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Duende

for mallet keyboard septet
Level: Advanced
Duration: 5:45
Personnel: 7 players
Release Date: 2017
Product ID : TSPCE17-028
Price: $45.00
Item #: TSPCE17-028


Description

The term “duende” has supernatural connotations. In the world of flamenco dancing, it is used to describe a state of extreme inspiration that takes over a dancer. Francisco Perez has captured this feeling in his ensemble piece Duende, which is a tribute to a performance of flamenco dancing he witnessed during the summer of 2013 in Madrid. In it, he fuses different musical idioms such as Afro-Cuban grooves, flamenco, and a bit of the 1980’s music of Steve Reich. This piece requires intense dedication from the performers, who are expected to play each note “with tribal vigor” and relentless energy. 

This piece was commissioned by Dr. Andrew Eldridge and the University of Texas at Arlington Percussion Ensemble and premiered in November 2017.

Duende comes with a full, bound score and includes a CD-ROM containing an audio recording and all individual parts available for printing.

Instrumentation

Crotales (complete low octave + 1 high F#)

Glockenspiel

2 vibraphones

4 marimbas—(2) low A, (2) low C*

Cajon

Sizzle cymbal

 

*Also playable on (2) low A, (1) low F, and (1) low C

Reviews

“Duende” is not for the faint of heart. This piece requires seven talented percussionists to be on the same page when it comes to balance, groove, and rhythmic accuracy for six minutes of unrelenting high energy. A successful performance provides both the audience and performers an incredibly electrifying experience, perfect for a concert closer to bring the house down.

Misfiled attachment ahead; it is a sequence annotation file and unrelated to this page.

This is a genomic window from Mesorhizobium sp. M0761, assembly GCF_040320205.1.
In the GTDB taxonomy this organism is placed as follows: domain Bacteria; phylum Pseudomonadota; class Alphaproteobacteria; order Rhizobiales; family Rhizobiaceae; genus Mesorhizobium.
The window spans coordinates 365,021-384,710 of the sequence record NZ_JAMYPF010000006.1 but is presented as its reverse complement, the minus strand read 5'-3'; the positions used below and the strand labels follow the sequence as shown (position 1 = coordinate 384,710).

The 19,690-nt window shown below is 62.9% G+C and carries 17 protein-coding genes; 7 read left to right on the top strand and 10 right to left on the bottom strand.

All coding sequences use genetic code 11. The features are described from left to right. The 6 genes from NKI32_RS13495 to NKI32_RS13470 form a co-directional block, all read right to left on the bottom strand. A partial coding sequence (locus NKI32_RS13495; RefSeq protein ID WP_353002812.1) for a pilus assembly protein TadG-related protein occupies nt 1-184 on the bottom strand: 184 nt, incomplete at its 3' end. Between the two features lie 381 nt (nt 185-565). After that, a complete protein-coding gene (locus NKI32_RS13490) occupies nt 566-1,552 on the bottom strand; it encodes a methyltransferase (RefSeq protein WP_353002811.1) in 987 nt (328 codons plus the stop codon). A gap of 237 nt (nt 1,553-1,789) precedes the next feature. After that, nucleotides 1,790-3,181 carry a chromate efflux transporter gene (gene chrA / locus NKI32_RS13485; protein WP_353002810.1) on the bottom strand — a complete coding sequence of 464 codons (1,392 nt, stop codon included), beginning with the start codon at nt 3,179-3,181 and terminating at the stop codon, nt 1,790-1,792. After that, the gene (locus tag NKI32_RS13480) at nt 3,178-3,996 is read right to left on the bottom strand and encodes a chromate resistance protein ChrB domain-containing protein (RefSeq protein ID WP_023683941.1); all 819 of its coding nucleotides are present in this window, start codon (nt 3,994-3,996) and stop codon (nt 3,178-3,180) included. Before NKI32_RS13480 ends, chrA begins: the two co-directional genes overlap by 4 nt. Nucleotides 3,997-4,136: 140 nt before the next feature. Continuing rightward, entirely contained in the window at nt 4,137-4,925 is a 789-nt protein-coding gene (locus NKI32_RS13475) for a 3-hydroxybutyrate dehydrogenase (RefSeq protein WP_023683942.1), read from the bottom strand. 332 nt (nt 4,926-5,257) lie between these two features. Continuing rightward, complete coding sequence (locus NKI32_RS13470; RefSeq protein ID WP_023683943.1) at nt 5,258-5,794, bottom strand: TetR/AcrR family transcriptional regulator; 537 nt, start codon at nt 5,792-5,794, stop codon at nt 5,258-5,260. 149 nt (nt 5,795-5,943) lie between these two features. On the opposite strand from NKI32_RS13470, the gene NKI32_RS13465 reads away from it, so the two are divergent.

The piece follows a standard mallet quartet setup with an additional three players (the score provides an option to play one of the 5-octave marimba parts on a low-F instrument with some low notes omitted). The cajon player, who also plays glockenspiel as well as a marimba in the beginning, is a featured solo voice for much of the second half of the piece, serving to enhance the rhythmic groove underneath while also providing a surge of energy along with additional timbral opportunities. 


The piece is composed in an additive style, with a contrasting middle section led by the cajon soloist and the low marimbas. The introduction and ending sections are developed out of a repeating rhythmic figure that permeates the work, leading various voices to play against it, including low marimba patterns, serving to create different senses of tempi against the beat as well as vibraphone and marimba melodies that soar above the lattice of sixteenth notes underneath. Perez is a master at creating multiple layers of tempi that combine in exciting moments of climax, methodically placed throughout the work to create emotional impacts that relax into new ideas or build even further to bigger moments. 


Francisco Perez is establishing himself as a compositional force in the percussion community with his unique voice of intense grooves juxtaposed against intentionally misleading metric subdivisions, and “Duende” continues the pattern as another installment in the Perez catalogue of excellent ensemble works. If your upper-level ensembles are up to the challenge, “Duende” is the next piece you need to play.